Walnuts are a rich source of important nutrients. They have 14-15% protein content. Their proteins are composed of essential amino acids in a balanced form. The protein composition of walnuts is close to that of milk. If it is necessary to reduce animal foods, they are an irreplaceable source of complete proteins. The amino acid composition makes them suitable for feeding in a limited carbohydrate regime.

Walnuts do not contain cholesterol. They are rich in fat /about 45-65%/, but most of them are unsaturated - polyunsaturated and monounsaturated. They reduce the level of low-density cholesterol, increasing the risk of atherosclerosis of the vessels with a subsequent high risk of cardiovascular diseases. Among them, omega 3 is of particular importance - the fatty acid that is generally found the most in fish.

They have a low carbohydrate content of 12-19% represented mainly by starch.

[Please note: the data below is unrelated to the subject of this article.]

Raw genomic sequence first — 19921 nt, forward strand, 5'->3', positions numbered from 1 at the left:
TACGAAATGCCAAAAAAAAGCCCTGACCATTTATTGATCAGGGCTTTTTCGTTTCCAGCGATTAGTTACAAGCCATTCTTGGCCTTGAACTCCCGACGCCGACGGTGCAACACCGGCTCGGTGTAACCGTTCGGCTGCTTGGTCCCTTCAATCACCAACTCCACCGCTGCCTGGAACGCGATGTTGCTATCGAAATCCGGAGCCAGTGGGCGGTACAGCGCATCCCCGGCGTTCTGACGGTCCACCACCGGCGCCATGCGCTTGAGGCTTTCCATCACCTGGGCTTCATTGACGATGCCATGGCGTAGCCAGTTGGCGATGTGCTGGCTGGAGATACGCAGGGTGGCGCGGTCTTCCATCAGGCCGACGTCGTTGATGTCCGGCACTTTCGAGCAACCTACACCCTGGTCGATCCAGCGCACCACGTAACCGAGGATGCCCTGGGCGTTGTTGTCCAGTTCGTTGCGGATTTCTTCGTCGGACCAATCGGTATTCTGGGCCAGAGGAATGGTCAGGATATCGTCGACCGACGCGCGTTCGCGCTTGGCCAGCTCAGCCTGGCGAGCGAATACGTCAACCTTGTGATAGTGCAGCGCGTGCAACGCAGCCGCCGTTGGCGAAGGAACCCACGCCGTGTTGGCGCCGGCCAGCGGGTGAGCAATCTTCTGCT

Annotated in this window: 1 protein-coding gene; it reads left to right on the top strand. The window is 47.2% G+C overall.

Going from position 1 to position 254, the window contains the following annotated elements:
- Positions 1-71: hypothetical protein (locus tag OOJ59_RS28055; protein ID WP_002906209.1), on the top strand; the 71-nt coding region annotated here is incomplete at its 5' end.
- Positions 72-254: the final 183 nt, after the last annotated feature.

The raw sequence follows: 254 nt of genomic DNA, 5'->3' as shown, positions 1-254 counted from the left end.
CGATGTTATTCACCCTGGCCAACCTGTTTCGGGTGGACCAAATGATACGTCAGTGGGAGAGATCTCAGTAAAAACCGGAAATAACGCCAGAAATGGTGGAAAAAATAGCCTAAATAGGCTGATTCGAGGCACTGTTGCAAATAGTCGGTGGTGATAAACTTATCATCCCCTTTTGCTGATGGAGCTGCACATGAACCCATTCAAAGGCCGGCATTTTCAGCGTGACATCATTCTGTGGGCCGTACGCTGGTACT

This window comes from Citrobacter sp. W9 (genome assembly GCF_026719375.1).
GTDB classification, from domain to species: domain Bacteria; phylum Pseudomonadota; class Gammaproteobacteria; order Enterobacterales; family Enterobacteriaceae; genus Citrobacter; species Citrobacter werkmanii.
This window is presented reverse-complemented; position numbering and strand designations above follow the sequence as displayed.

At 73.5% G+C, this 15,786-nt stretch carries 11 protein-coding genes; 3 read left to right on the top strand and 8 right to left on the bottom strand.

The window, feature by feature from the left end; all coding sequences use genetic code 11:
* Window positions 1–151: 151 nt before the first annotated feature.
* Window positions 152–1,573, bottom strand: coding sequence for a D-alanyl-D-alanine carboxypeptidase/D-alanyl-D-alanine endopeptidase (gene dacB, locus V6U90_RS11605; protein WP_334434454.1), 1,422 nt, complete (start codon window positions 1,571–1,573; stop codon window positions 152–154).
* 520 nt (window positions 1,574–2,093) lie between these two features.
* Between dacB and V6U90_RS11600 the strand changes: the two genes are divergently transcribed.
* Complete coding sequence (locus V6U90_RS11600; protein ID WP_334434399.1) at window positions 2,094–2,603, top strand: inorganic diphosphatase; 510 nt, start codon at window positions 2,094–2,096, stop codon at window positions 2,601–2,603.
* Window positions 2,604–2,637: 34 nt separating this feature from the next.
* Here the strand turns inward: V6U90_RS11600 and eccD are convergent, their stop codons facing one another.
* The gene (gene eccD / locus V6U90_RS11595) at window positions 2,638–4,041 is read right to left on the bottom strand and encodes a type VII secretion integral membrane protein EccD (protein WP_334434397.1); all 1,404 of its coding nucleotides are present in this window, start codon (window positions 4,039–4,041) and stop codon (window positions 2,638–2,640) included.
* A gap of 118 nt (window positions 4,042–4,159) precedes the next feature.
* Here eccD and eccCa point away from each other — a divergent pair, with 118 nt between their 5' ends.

The energy content is high due to the high percentage of fat - 620-712 kcal/per 100 g.

They contain significant amounts of vitamins. The most important are antioxidant vitamin E, niacin – vitamin PP, folic acid, vitamin 6 and substances with antioxidant action - flavonoids, phenolic compounds, isoflavones, ellagic acid.

They are rich in minerals, with a higher percentage of potassium, phosphorus, magnesium, copper, zinc and selenium.

It has been found that people who eat at least 100 grams of nuts per week (2-3 walnuts per day) have a 30% lower incidence of cardiovascular disease compared to those who rarely or never consume nuts. They slow down the processes of cerebral sclerosis and enter the first group of foods preventing Alzheimer's disease.